Category Archives: corpus linguistics

References for my presentation at the Temple University Applied Linguistic Colloquium 2015

The presentation went well, learned a lot and for those who saw please have a look here, presentation posting on the way!

http://tesolpeter.renshuishere.com/references-for-my-presentation-at-the-temple-university-applied-linguistics-colloquium-2015/

Fourth Annual Asian Conference on Language Learning April 17-20 2014 in Osaka, references and graditude!

Hello all,

First I want to thank Steve Cornwell and all of the staff, guest speakers, and all the wonderful people I met at the Osaka ACLL/ACTC 2014! I look forward to next years event and I strongly recommend this conference in order to get a broader view of languge teaching practice and research across Asia!

Regarding my presentation,  if you would like references to the literature I mentioned please click here.

Also since there has been a lot of interest in what we do with our writing program… here is the pdf of my powerpoint. Enjoy!

In addition, there will be a video coming up soon on how to make an example-driven style of feedback for writing, so please stay tuned….

References for poster presentation at The International Symposium on Innovative Teaching and Research in ESP at at the University of Electro Communications, Tokyo・電気通信大学,東京

For those who went to this wonderful symposium last weekend

The references I have in my poster can be found here.

I want to thank UEC, and Professor Shi Jie for holding this event, and I look forward to more in the future.

INTERNATIONAL ESP SYMPOSIUM UEC TOKYO 2014-02-14 23-55-00

ESP Sympoisum poster

Poster presentation at The International Symposium on Innovative Teaching and Research in ESP at at the University of Electro Communications, Tokyo・電気通信大学,東京

INTERNATIONAL ESP SYMPOSIUM UEC TOKYO 2014-02-14 23-55-00ESP Sympoisum poster

Greetings fellow teachers, researchers and everyone on the Internet!

I am presenting a poster about my work with in-service Japanese teachers of English for junior and senior high schools at The International Symposium on Innovative Teaching and Research in ESP at the University of Electro Communications, Tokyo, on February 22, 2014. This time the focus will be on a writing workshop at our institution that we offer online using Moodle.

What makes this moodle writing course unique is the fact that we provide three types of feedback:direct, audio and data-driven.

The focus in particular will be on the data-driven part of the workshop and how the participants feel about encountering this type of feedback.

This poster is also a chance for me to engage with other corpus and data-driven learning specialists in the field and get some ideas on how to approach this course with a research agenda, especially one focused on obtaining quantitative, as well as qualitative data.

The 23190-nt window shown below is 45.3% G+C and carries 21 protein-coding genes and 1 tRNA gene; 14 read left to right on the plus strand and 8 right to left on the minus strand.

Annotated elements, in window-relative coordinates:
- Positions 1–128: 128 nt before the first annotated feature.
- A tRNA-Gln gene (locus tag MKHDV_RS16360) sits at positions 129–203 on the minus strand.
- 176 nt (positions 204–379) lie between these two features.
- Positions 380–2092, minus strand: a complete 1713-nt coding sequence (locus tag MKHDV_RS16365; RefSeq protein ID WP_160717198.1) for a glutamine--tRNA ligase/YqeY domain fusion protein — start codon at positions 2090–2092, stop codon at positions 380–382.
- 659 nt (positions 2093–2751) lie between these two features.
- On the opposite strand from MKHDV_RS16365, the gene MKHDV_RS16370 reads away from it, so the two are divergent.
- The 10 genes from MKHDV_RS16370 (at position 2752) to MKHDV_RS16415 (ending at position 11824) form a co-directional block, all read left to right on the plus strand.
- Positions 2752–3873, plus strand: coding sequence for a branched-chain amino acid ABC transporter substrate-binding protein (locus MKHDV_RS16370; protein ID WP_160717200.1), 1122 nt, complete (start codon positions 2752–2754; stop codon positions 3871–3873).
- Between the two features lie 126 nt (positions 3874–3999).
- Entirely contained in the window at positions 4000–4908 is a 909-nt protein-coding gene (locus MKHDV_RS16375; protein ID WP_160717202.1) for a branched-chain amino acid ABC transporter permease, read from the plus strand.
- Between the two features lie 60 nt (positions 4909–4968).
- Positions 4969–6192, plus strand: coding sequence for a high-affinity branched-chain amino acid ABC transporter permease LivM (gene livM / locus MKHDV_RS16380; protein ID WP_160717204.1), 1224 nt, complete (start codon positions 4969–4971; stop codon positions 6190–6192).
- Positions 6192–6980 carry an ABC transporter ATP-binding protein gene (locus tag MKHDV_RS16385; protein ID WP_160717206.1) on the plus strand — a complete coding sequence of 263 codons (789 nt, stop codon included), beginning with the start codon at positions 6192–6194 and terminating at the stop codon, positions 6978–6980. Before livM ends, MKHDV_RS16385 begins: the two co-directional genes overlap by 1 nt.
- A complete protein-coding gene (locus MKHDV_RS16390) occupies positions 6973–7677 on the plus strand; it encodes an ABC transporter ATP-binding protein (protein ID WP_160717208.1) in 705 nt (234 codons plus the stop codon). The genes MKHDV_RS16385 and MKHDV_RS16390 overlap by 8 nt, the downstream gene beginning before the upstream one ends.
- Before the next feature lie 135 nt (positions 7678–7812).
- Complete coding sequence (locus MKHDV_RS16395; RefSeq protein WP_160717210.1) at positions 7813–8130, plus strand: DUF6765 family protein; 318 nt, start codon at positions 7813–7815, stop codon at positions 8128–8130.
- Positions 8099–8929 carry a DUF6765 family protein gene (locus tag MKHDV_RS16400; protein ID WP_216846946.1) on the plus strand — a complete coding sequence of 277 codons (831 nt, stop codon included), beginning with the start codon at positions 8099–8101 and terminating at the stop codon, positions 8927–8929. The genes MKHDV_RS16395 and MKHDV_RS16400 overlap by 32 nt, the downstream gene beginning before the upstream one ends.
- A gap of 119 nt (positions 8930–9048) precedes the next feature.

It is not that I am biased toward qualitative research, but most CALL and data-driven, corpus research has been primarily this way for a long time now. (Chambers 2007, Boulton 2008) and so the demand is high for this type of approach.

The symposium will also host a variety of speakers, Stefan Gries (UCSB, USA),
Winnie Cheng (Hong Kong Polytechnic University, China)Laurence Anthony (Waseda University, Japan), Theron Muller (Toyama University, Japan). Just to meet and talk with anyof these specialists of the field would be a very speciai opportunity indeed.

I also want to thank Shi Jie (Universityof Electro-Communications, Japan) for setting up this symposium. Much appreciation and thanks in advance for her hard work.

If you plan to be at the symposium, please feel free to find my poster.  According to the schedule the poster session goes from 2-3:30, so have a chat with me if you are around.

See you there,

Oh p.s.♥ Happy Valentines Day! ♥

********

References

Boulton, A. (2008). Evaluating corpus use in language learning: State of play and future directions. Paper presented at the Amerian Accociation of Corpus Linguisitcs, Brighham Young University.

Chambers, A. (2007). Popularising corpus consultation by language learners and teachers. In E. Hidalgo Tenorio, L. Rodríguez-Navarro, J. Santana (Eds.). Corpora in the Foreign Language Classroom: Selected papers from the Sixth International Conference on Teaching and Language Corpora (TaLC 6). (pp. 3-16). Kenilworth: Rodopi.

Don’t Go Down the Google Books Garden Path

Interesting post here about the Google Ngram viewer and its limitations. One possible limitation about this viewer is if the amount of literature for each time period included are normalized, in other words are all the texts in Google Books represented in equal amount, or would it be possible that there are more texts from the 20th century and after compared to before? Since the data for all this comes from Google books itself, is it just a raw reading of the data, or are the years normalized? I have only casually looked into this tool, so I don’t know if this is true or not. If anybody knows the Google NGram viewer well or uses it on a regular basis, feel free to comment.